Press Release No: Individual Application 2/17
10.03.2017

PRESS RELEASE ON THE JUDGMENT OF T.T.A. CONCERNING THE RIGHTS TO PROTECT INDIVIDUAL’S MATERIAL AND SPIRITUAL ENTITY, TO RESPECT FOR PRIVATE LIFE AND TO A TRIAL WITHIN A REASONABLE TIME

On 1 February 2017, the Second Section of the Constitutional Court held with regard to the individual application lodged by T.T.A (App. No: 2014/19081), that there had been a violation of the right to protect his material and spiritual entity guaranteed in Article 17§ 1 of the Constitution, the right to respect for private life and the right to protection of personal data guaranteed in Article 20 and the right to a trial within a reasonable time guaranteed in Article 36 of the Constitution.

The Facts

On 14 February 2005, the applicant started to work as a pipe profile manufacturing operator in a company operating in the field of plastic pipe and profile manufacturing. He was diagnosed with the human immunodeficiency virus (HIV) in December 2006.

The on-site doctor asked the Medical Faculty of the Ege University, where the applicant being suspended from work for six months in spite of being paid was receiving treatment, whether his situation constituted an impediment to work. In the response given it was noted that the health condition of the applicant did not constitute any obstacle to work at any job and he had no disabilities in respect thereof.

On 26 January 2009, the applicant left work by submitting a resignation letter, and signed a certificate of quittance declaring he had no receivables from the relevant workplace.

By his petition of 5 November 2009, the applicant filed an action of debt against the company he used to work before the 2nd Chamber of the Karşıyaka Labor Court (“the Labor Court”). The Labor Court qualified the action as an action for debt and compensation for non-pecuniary damage based on Article 5 of the Law No. 4857.

By the decision of the Labor Court dated 24 February 2011, it was noted that the applicant’s allegation that his private life had been violated was not substantiated and accordingly rejected his claim for non-pecuniary compensation. In terms of the compensation claimed for the prohibition of discrimination, the Labor Court indicated in its decision that it was found established that the applicant was paid his salary although he was not caused to work for five or six months, and that the applicant’s being precluded from performing his obligation to work and being suspended from work, as well as in employment relation the employer’s liability to pay salary, were discriminatory in nature. It was consequently held that the employer had contravened the obligation of equal treatment, and the compensation claimed was partially accepted.

The decision was quashed, upon the appeal of the parties, by the judgment of the 9th Civil Chamber of the Court of Cassation dated 1 October 2013, by considering that “the employer acted with the motive of protecting his other employees…”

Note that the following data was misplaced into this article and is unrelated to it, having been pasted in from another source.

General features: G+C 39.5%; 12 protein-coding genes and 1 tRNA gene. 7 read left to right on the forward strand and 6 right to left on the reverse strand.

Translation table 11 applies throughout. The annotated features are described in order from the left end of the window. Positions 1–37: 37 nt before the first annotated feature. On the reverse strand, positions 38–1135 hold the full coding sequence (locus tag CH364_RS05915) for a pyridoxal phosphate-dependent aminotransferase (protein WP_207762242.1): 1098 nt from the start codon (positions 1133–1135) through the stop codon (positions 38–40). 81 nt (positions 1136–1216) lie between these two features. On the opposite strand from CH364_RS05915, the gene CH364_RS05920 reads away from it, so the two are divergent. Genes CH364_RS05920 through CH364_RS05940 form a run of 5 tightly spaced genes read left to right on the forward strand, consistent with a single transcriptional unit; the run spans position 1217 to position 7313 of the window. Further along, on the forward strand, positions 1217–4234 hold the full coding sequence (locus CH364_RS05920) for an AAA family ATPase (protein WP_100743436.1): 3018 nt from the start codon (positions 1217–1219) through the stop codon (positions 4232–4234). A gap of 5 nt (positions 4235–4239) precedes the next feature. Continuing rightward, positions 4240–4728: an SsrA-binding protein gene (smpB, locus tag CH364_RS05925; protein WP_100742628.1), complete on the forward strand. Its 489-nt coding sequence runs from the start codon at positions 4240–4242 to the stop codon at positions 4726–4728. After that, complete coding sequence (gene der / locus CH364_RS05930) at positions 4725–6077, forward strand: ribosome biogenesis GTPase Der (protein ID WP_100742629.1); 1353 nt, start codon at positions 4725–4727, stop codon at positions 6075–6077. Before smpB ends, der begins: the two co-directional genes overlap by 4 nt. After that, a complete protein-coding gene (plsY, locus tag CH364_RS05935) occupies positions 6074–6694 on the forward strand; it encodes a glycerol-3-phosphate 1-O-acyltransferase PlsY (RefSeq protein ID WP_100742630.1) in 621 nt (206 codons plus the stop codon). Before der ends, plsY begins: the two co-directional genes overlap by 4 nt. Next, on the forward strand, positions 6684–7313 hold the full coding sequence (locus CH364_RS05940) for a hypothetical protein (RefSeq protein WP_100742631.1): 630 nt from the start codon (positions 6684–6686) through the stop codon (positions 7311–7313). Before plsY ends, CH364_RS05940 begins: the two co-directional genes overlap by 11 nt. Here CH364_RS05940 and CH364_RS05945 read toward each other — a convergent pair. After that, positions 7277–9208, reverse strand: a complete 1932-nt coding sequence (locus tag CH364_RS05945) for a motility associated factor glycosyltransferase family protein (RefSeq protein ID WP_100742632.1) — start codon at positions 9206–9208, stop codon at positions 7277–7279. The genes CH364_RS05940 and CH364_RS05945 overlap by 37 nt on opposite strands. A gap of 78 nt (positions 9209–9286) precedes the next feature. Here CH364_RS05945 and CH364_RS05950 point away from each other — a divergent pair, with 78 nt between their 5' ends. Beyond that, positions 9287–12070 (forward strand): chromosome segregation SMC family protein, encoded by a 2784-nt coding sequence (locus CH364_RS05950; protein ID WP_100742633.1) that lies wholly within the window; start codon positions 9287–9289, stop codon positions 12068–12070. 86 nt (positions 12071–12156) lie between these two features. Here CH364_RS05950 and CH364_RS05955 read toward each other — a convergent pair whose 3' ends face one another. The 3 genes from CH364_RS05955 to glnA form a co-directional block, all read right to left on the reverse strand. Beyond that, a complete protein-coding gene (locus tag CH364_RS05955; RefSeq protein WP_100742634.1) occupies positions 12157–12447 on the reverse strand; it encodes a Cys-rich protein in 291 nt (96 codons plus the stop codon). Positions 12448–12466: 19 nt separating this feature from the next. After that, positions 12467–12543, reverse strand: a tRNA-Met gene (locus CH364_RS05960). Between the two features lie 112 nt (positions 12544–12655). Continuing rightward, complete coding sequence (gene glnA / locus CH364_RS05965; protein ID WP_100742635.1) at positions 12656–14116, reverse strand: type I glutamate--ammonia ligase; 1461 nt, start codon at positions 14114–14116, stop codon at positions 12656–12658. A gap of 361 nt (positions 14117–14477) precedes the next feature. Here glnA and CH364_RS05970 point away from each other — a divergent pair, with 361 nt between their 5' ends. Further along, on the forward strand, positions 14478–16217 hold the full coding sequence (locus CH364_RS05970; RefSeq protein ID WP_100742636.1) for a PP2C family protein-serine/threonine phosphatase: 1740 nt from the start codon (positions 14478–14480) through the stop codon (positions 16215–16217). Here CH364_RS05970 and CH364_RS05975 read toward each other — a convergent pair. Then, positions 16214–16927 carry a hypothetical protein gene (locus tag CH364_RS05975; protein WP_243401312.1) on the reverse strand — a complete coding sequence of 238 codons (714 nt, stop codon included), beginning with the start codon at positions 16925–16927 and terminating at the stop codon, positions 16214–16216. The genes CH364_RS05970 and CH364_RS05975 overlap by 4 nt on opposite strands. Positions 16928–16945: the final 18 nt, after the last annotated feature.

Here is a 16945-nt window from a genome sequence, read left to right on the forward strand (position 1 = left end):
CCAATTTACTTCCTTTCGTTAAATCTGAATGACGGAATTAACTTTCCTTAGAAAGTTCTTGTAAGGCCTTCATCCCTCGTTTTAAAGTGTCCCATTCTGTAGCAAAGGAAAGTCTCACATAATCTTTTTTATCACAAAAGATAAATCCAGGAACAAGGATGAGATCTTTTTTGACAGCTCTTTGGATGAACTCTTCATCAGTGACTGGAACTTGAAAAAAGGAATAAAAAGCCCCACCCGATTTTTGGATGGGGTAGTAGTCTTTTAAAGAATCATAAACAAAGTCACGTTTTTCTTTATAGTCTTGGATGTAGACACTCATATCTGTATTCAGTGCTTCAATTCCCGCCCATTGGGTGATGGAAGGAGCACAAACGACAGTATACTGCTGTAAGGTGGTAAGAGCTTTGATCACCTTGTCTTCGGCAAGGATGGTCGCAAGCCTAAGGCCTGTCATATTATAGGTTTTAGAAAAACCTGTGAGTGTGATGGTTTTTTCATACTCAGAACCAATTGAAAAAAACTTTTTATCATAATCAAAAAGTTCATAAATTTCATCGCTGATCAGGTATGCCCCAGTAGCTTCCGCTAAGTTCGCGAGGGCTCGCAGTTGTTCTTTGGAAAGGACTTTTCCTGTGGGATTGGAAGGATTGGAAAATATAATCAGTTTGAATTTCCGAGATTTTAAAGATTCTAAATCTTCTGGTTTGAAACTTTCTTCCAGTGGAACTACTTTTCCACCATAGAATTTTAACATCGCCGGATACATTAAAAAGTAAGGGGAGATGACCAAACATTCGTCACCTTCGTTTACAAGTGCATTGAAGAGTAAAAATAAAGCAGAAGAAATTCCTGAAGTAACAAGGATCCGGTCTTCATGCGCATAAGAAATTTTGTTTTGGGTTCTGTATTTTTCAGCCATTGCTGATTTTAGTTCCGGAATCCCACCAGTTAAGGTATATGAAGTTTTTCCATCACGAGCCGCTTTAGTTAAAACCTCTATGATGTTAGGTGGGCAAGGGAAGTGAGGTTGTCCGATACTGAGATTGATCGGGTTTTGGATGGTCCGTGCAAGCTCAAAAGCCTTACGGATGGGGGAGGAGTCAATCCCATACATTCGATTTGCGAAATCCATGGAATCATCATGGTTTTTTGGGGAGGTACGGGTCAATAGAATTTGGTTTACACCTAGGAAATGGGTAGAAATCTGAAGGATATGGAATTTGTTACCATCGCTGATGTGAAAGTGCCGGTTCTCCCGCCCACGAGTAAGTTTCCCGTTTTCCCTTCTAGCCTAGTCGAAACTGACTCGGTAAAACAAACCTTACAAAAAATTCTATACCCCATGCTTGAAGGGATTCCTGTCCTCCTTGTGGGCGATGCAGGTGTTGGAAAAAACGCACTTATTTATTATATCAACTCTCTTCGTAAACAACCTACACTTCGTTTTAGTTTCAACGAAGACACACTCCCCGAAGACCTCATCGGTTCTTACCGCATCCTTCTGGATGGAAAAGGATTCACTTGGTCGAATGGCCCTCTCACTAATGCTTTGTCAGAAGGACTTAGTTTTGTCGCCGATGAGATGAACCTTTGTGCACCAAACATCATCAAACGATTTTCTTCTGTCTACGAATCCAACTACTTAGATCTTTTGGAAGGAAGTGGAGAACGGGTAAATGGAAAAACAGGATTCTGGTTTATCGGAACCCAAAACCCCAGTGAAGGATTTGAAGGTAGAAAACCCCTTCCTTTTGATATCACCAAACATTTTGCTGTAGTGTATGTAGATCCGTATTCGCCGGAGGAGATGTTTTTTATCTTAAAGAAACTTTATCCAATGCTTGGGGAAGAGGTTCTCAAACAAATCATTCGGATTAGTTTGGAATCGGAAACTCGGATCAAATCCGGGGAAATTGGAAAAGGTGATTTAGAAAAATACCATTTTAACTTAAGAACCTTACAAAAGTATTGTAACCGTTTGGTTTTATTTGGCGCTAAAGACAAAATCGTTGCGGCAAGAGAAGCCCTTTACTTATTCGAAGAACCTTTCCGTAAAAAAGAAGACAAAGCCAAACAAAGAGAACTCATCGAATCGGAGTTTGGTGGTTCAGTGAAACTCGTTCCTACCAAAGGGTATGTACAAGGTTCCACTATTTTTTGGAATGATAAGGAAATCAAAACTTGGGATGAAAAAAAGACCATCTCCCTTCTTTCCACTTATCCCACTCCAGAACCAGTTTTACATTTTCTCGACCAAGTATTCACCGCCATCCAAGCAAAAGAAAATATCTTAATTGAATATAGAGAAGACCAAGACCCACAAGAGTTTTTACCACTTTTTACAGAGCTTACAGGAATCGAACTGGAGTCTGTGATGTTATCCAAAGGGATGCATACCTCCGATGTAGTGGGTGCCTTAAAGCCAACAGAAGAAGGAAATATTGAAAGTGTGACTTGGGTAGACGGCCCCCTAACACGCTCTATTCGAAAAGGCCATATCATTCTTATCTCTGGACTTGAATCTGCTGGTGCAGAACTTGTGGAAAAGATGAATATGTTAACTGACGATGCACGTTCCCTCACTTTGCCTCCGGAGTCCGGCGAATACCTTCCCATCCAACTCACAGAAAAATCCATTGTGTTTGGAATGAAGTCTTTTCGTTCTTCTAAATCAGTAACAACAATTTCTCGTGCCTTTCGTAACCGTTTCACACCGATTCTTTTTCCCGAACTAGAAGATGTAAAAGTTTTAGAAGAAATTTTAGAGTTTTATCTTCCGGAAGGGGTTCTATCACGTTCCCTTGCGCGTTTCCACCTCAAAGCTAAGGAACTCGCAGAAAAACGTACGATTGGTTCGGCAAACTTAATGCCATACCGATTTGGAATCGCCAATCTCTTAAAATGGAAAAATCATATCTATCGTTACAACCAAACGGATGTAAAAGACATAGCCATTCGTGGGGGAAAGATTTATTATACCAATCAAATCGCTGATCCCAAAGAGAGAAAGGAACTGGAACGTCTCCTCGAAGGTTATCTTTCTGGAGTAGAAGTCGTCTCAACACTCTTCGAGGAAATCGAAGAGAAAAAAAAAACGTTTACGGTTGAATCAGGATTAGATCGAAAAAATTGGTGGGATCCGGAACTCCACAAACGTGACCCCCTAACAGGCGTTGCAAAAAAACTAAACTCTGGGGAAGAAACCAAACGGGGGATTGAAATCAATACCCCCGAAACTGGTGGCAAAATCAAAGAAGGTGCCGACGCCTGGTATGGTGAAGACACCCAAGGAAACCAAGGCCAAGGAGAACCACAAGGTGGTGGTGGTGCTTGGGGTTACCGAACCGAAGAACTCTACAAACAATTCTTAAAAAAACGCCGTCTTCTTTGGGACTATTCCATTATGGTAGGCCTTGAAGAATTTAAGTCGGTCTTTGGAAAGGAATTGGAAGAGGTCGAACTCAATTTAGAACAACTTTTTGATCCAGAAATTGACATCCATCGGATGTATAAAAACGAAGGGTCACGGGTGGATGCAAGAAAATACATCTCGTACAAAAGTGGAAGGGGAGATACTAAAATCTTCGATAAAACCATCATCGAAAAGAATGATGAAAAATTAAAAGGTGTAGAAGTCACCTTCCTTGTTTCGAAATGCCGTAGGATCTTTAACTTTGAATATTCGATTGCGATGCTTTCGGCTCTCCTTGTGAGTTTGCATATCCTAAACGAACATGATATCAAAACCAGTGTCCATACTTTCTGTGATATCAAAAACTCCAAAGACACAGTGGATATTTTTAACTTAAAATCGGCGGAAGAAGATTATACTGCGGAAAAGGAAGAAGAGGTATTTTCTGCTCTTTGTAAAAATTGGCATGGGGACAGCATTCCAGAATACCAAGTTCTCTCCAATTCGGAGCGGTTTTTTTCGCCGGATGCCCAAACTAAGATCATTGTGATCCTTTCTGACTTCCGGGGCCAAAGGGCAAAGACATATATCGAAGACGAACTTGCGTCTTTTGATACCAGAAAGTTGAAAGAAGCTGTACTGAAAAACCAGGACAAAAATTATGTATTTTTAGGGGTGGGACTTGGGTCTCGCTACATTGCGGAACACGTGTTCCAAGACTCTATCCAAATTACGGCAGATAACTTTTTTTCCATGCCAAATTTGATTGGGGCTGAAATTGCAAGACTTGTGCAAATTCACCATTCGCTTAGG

Upon the retrial held following the quashing judgment, the Labor Court complied with the quashing judgment and dismissed the action with its decision of 20 March 2014.  

This decision was upheld by the 9th Civil Chamber of the Court of Cassation by its judgment of 24 September 2014.

The Applicant’s Allegations

The applicant alleged that he was primarily suspended from his workplace and subsequently dismissed from work wrongfully on the ground of his health condition and this situation constituted a discriminatory treatment. He also maintained that the grounds on which the judicial authorities relied in their decisions dismissing the action would pose an obstacle for him to find work, which may cause serious problems to be in breach of the right to life and the right to have access to treatment with respect to the treatment of his disease requiring a high cost. He accordingly alleged that his rights enshrined in the Articles 10, 17, 20, 35, 36, 40 and 49 of the Constitution were violated. He further maintained that in case of a public trial, his work life would end up permanently and he accordingly requested that his trial be held closed to the third parties due to his fear that his case, which was not common in nature, may attract attention of the public especially of the journalists. However, his request was rejected by the domestic court without any justification. He therefore alleged that Articles 20 and 36 of the Constitution were violated and there was a breach of his right to a fair trial as his trial was not concluded within a reasonable time.

The Court’s Assessment

In brief, the Constitutional Court made the following assessments within the scope of the allegations:

a. Alleged violation of the right to respect for private life and the right to protect and develop material and spiritual entity assessed in conjunction with the principle of equality due to the dismissal of the action brought for receiving compensation for discrimination